The only problem with running the AGM charger on just 28 cells is that it doesn’t taper the current towards the end of the charge. The series regulators in the BMS modules have only limited bypass capability (700mA) so for effective equalisation we would like a final charge current of just a few A. I’ll need to watch that over time, to see if the cells drift apart in state-of-charge. A proper Lithium charger would be adjusted to taper the current off the whole pack to a point where the BMS modules could effectively equalise on every charge.
Here are the chargers mounted in the back of the EV. Just two were mounted when this photo was taken:
And a close up looking down on the (three) chargers:
Jaycar MB-3612 Charger and Lithiums
The low cost 12V lead-acid chargers I have used are really well suited to blocks of 4 Lithium cells. Curiously, these chargers work better for Lithium cells than for the lead acid batteries that they are designed for (see EV Bugs post)!
These chargers have a simple two-stage tapered current design. When the voltage they see is close to 12V, they charge at about 12A. As the lead acid battery charges and the terminal voltage rises this drops linearly to a few A as the battery reaches 14.7V, which results in rather slow charging and no equalisation for lead-acid batteries.
However this profile just happens to be very good for Lithiums. My Lithuim cells stick to around 3.2-3.3V for most of the charge (hours), then they quickly shoot up to 3.6V (plus) in the last 20 minutes. However as the voltage rises, the MB3612 tapers it’s current off. This allows the BMS module series regulators to shunt current around cells that are a little ahead of the curve. The result is the over voltage cut out never fires for the 12V chargers, and the cells are always nicely equalised. I guess the small number of cells under each charger (just 4 per charger) also helps.
In practice the LOOP2 controller never switches to the OFF state, as the 12V chargers stop charging before any one Lithium cell reaches 4.1V. The LOOP1 AGM BMS controller always switches to the OFF state, as one of the 28 cells charges a little earlier than the others. The lack of tapering of the charge current means full charge current is applied right to the end, when the 28 cells are at about 101V.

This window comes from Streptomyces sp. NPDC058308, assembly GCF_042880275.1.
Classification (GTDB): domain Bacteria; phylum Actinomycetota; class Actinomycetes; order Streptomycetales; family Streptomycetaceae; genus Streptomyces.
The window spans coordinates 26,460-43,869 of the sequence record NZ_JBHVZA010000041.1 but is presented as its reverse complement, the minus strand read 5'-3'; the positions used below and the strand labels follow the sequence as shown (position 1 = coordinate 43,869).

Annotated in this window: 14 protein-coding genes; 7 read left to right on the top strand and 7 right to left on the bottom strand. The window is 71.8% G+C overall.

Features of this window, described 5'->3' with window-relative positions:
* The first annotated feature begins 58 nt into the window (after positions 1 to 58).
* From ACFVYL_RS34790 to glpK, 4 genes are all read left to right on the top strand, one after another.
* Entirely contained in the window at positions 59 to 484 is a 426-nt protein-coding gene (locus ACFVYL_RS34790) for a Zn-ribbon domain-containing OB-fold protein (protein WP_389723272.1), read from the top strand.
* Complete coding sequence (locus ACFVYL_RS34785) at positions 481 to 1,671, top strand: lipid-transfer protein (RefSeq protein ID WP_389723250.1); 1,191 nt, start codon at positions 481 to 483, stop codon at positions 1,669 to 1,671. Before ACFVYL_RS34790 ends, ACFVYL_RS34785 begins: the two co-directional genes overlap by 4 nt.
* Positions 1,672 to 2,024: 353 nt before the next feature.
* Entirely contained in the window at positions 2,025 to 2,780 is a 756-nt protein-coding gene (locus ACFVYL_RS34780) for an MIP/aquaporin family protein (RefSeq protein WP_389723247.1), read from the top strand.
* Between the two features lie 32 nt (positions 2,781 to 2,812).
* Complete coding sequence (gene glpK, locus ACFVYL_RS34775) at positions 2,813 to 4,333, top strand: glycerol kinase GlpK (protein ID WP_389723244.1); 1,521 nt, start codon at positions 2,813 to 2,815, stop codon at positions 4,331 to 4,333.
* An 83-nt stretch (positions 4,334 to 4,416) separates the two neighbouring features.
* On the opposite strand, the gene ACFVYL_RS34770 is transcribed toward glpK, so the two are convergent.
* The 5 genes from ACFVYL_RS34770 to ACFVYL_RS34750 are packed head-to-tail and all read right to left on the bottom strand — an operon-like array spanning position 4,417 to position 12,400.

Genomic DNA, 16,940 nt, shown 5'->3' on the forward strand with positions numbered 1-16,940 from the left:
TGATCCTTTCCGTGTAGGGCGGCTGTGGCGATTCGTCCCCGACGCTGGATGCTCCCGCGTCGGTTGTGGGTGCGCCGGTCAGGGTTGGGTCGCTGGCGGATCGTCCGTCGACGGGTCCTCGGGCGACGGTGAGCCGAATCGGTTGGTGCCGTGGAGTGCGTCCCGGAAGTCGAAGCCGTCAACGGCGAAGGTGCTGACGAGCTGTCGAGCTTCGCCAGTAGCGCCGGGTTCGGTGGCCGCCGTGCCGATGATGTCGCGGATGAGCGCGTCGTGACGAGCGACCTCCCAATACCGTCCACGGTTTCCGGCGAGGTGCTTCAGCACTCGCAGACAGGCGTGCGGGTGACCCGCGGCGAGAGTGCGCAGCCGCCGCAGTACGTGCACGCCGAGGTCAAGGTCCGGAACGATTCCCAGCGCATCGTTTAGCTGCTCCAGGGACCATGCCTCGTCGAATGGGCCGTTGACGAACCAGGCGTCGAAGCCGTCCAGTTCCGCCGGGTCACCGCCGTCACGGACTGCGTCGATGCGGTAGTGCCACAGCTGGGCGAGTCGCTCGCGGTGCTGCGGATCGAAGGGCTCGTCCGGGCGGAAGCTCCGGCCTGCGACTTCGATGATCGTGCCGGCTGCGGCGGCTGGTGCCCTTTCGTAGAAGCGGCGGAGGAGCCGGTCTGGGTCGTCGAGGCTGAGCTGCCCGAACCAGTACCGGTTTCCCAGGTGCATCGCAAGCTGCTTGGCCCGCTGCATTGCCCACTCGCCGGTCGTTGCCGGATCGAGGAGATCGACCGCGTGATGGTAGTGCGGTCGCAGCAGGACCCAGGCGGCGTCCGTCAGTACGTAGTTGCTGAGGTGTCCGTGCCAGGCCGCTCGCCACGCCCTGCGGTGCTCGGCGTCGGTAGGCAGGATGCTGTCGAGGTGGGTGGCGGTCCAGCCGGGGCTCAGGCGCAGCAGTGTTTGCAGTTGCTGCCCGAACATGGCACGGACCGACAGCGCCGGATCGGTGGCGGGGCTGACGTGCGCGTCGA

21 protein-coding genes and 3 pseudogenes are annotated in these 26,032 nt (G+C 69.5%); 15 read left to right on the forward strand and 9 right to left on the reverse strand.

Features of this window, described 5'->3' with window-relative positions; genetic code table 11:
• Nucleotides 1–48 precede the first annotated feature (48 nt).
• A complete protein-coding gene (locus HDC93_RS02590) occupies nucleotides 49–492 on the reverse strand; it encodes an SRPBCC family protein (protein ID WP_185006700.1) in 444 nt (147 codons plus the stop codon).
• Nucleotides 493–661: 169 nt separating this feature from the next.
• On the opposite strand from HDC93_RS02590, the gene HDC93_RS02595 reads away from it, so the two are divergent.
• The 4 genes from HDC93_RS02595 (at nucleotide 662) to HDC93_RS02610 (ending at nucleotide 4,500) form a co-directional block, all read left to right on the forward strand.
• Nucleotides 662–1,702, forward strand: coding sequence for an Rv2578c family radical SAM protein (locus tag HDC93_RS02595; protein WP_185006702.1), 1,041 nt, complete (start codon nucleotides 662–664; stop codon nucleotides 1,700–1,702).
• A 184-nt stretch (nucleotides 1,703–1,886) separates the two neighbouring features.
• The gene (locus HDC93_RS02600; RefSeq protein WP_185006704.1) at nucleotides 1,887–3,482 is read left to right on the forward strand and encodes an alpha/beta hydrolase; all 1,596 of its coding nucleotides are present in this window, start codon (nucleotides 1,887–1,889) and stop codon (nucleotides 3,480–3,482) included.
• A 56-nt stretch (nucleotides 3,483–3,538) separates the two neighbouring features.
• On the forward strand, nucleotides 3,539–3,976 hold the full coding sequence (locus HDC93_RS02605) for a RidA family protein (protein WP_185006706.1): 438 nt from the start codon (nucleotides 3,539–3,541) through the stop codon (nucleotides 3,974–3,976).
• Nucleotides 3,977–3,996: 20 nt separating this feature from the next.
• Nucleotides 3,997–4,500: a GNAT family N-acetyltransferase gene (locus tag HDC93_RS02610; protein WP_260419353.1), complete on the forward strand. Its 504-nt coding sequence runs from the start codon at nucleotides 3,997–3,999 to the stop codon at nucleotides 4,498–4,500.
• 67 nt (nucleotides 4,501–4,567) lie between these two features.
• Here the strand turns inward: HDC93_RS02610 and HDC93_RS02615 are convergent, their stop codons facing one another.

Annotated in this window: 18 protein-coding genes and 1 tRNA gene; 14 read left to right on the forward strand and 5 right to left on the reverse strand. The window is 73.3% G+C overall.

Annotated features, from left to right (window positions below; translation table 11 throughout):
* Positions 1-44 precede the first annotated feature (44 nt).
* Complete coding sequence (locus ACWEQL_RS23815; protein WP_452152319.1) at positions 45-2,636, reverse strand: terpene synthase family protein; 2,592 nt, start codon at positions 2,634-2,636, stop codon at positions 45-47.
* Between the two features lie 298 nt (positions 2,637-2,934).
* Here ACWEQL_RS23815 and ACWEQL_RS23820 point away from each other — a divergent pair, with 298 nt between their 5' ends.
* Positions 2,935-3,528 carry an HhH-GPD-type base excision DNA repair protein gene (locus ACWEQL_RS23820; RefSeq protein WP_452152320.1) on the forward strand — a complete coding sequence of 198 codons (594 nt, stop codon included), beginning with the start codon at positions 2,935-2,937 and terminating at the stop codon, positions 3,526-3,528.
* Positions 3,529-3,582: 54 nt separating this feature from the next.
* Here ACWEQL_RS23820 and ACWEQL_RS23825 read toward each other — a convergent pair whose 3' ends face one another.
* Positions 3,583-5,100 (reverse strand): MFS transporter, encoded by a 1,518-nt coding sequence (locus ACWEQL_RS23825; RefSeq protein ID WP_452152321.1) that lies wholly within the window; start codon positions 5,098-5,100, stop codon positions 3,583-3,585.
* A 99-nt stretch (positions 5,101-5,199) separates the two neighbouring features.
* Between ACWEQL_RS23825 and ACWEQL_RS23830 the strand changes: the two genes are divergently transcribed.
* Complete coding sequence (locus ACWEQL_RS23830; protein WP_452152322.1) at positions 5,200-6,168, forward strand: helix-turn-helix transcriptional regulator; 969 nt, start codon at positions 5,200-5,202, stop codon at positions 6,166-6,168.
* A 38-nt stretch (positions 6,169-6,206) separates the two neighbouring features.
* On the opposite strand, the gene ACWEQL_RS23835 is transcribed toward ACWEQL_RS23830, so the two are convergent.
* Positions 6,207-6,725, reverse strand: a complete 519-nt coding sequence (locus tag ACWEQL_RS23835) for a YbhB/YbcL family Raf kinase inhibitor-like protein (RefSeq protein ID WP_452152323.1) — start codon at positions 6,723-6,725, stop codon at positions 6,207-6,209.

Note: my MB-3612 12V chargers have been modified to allow series-string connection (removed ground wire from negative lead, making the output fully floating), and tweaked to charge to 14.7V instead of the rather low 14.1V they were initially set to (trim-pot in middle of PCB).
The BMS controller has been working nicely since I put the Lithium-powered EV on the road 2 weeks ago. Next I would like to design a PIC or Atmel based voltmeter/ammeter/Ah meter. As you can see I enjoy messing with electronics and the EV, so I am just looking for an excuse to build some of my own instrumentation.
An Amp-Hour counter would be really useful for Lithiums as they are not afflicted by the Puerkert effect like lead acid batteries. This would make a AH counter a really useful indicator of “fuel” remaining.
Thanks Mithro for lending me his PIC programmer and PIC collection when he migrated to Sydney – has been very useful for this and a few other PIC projects.
Lithium Batteries for my EV – converting my EV from lead acid to Lithium
David’s EV Page
EV Bugs Post